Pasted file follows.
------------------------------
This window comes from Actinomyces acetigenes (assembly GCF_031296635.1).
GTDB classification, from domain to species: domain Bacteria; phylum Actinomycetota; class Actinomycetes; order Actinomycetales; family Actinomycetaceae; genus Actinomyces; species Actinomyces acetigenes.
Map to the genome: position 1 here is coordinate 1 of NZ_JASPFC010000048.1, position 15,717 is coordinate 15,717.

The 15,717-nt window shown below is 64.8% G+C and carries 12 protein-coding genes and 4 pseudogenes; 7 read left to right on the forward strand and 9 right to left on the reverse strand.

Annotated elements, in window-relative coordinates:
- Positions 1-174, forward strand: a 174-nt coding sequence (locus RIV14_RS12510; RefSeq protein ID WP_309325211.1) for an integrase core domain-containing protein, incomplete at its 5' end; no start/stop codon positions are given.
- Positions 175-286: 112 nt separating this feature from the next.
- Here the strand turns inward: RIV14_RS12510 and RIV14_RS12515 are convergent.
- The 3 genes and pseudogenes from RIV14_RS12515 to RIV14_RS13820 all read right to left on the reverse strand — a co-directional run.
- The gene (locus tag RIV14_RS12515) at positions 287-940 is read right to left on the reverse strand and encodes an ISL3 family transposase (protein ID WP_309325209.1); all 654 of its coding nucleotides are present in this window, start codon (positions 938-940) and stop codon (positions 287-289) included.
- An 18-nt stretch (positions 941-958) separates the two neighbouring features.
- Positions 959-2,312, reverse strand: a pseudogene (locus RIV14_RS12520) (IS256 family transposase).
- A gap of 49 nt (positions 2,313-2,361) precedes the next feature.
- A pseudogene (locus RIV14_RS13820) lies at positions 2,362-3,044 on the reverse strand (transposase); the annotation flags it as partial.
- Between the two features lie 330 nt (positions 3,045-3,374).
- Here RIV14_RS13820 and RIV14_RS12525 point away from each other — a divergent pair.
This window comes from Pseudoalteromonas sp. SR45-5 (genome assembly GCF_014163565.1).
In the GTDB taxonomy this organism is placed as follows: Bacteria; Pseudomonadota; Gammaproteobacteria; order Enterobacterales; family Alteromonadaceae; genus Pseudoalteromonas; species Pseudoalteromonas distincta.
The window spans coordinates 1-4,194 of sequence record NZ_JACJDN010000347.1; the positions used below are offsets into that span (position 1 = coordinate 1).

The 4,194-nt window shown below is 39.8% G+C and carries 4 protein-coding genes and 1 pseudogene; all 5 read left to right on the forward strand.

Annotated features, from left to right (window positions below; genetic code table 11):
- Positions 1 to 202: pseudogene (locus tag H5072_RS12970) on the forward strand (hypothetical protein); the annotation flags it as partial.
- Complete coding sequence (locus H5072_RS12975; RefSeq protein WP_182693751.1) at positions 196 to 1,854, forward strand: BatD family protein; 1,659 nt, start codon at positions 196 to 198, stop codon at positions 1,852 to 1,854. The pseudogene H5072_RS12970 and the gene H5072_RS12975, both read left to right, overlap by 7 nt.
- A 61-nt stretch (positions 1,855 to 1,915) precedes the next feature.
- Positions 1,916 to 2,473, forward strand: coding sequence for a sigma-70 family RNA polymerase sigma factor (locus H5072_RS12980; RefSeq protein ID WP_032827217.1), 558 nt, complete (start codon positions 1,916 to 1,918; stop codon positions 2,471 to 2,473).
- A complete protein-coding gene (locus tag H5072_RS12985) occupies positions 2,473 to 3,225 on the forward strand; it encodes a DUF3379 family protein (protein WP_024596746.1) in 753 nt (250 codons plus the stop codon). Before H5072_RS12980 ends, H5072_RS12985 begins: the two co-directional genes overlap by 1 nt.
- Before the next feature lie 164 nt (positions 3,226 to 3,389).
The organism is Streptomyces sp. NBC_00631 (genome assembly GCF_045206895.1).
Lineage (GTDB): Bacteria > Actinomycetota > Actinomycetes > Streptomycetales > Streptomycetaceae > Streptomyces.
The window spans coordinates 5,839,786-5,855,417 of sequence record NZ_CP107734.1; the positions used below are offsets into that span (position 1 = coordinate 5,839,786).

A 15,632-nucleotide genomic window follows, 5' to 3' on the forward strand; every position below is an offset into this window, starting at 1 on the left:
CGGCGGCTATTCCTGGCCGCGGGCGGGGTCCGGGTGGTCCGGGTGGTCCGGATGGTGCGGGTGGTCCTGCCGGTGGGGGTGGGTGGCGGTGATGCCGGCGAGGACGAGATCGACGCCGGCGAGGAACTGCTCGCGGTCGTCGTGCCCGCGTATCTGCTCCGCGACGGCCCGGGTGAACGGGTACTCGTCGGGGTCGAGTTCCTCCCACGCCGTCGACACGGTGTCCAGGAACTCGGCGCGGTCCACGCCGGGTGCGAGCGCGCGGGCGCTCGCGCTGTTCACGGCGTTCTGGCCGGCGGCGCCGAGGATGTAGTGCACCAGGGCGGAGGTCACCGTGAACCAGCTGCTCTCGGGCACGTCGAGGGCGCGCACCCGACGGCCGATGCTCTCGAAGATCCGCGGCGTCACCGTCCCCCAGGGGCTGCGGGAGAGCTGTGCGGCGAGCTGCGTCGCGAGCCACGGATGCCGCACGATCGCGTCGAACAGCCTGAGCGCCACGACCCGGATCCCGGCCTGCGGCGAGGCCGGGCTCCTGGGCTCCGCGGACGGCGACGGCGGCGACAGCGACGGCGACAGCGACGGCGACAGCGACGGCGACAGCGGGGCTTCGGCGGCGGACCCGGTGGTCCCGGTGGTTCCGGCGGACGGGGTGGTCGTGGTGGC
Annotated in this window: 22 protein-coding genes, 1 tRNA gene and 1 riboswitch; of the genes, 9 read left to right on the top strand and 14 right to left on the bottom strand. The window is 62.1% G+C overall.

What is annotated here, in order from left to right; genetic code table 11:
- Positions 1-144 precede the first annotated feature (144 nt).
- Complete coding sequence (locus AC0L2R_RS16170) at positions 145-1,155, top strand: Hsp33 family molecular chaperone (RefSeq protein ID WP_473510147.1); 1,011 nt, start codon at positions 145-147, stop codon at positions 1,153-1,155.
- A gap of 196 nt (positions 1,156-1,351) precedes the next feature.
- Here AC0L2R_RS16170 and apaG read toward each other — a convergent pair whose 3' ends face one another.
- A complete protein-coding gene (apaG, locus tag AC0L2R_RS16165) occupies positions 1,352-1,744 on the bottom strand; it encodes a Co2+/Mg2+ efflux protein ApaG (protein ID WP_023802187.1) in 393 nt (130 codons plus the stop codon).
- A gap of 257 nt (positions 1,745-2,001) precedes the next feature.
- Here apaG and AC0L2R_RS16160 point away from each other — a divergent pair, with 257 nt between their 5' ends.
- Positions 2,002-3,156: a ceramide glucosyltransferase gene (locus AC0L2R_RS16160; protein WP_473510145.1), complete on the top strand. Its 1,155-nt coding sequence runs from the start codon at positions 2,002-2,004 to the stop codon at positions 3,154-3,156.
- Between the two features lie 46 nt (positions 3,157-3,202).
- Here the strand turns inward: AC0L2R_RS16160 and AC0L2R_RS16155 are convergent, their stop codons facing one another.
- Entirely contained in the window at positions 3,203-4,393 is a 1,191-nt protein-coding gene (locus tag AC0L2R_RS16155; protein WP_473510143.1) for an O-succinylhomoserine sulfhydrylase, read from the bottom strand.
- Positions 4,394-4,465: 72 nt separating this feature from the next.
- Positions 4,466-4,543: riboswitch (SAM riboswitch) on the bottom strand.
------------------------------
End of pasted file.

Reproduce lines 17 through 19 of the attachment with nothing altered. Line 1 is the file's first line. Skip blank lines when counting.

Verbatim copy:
This window comes from Pseudoalteromonas sp. SR45-5 (genome assembly GCF_014163565.1).
In the GTDB taxonomy this organism is placed as follows: Bacteria; Pseudomonadota; Gammaproteobacteria; order Enterobacterales; family Alteromonadaceae; genus Pseudoalteromonas; species Pseudoalteromonas distincta.
The window spans coordinates 1-4,194 of sequence record NZ_JACJDN010000347.1; the positions used below are offsets into that span (position 1 = coordinate 1).